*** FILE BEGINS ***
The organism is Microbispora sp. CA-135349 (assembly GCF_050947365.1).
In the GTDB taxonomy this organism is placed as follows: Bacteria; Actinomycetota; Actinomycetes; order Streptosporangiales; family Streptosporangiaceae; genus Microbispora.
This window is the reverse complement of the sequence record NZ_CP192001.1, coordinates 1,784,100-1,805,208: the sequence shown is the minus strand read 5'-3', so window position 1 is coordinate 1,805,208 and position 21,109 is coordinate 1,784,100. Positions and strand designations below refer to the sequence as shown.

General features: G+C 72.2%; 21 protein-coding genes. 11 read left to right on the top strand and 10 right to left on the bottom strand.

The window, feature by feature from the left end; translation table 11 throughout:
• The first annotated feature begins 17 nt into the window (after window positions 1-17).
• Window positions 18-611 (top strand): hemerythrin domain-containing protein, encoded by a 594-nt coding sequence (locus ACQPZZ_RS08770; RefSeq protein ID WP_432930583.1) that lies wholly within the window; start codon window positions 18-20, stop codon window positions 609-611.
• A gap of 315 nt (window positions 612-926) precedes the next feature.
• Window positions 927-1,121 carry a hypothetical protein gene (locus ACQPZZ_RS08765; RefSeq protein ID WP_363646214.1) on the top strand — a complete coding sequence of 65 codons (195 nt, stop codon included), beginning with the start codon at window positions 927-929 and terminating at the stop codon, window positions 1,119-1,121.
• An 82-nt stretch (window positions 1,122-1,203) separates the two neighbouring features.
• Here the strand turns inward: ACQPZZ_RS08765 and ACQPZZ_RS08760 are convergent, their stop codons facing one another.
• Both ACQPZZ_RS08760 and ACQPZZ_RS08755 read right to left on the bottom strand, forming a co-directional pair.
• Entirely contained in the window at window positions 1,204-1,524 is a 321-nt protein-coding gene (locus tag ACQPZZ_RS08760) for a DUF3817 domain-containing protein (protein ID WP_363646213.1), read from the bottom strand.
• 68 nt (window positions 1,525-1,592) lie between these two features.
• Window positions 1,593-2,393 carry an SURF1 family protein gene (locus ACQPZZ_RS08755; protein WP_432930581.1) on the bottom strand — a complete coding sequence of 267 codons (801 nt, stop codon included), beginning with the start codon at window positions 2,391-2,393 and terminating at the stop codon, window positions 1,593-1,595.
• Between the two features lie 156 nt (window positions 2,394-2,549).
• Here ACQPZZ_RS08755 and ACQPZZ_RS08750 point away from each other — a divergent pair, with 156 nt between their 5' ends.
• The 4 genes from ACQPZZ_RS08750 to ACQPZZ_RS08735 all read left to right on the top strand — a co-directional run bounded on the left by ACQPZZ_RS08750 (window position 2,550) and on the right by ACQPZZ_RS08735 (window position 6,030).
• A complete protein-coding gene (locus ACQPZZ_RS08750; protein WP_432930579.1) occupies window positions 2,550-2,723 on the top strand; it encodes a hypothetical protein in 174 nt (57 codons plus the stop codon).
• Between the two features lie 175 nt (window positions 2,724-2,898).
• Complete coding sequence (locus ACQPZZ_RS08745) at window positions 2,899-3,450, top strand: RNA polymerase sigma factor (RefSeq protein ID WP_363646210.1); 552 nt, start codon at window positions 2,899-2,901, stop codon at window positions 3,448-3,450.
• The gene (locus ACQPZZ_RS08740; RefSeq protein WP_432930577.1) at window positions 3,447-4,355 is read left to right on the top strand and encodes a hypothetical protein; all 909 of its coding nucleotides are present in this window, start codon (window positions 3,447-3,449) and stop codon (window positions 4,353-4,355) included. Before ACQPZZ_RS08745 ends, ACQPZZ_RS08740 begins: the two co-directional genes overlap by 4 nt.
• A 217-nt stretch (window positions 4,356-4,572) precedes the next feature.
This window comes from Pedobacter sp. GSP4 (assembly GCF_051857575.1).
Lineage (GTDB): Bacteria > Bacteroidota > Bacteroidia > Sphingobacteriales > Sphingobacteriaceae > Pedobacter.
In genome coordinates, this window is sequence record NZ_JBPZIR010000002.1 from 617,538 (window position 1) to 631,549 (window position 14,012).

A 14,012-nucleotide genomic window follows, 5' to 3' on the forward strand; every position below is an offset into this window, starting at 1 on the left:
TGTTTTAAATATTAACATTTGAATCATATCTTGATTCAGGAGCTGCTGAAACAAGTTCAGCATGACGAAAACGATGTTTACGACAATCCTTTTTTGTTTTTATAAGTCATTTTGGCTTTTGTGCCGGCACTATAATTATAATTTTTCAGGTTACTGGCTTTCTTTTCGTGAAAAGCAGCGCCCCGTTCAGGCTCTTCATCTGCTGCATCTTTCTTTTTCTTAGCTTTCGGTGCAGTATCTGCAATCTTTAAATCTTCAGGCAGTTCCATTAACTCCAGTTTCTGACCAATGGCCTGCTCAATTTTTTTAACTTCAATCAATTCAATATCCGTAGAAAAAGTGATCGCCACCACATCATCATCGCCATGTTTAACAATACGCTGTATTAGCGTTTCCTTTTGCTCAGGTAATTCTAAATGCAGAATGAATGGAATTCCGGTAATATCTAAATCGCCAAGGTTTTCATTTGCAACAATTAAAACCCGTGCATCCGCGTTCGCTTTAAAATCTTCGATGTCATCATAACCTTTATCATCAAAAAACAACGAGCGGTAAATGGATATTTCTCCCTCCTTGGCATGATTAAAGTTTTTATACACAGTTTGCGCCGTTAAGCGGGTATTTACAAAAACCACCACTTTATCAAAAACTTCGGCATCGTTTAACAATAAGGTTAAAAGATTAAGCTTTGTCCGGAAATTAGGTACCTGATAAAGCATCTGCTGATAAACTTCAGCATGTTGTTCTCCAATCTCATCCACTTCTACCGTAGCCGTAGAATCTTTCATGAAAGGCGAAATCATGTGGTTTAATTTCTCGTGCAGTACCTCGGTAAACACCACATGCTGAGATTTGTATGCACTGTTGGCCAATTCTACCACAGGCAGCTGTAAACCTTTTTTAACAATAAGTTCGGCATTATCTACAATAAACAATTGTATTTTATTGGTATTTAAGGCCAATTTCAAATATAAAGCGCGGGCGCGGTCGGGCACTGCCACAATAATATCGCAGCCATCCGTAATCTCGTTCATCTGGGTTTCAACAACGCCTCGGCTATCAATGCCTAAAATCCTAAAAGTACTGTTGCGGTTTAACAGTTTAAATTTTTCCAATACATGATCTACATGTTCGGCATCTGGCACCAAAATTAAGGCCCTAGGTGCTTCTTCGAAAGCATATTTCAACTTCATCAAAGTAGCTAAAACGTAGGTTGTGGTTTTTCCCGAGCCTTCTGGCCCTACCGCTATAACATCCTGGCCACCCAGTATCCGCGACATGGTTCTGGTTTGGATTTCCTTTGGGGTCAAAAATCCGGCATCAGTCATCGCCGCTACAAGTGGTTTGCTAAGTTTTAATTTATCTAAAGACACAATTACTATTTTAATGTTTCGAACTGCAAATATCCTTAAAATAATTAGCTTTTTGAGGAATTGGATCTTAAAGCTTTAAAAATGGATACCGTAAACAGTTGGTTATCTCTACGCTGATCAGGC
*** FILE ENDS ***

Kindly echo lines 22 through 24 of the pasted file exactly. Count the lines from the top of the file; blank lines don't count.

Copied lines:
• The gene (locus ACQPZZ_RS08740; RefSeq protein WP_432930577.1) at window positions 3,447-4,355 is read left to right on the top strand and encodes a hypothetical protein; all 909 of its coding nucleotides are present in this window, start codon (window positions 3,447-3,449) and stop codon (window positions 4,353-4,355) included. Before ACQPZZ_RS08745 ends, ACQPZZ_RS08740 begins: the two co-directional genes overlap by 4 nt.
• A 217-nt stretch (window positions 4,356-4,572) precedes the next feature.
This window comes from Pedobacter sp. GSP4 (assembly GCF_051857575.1).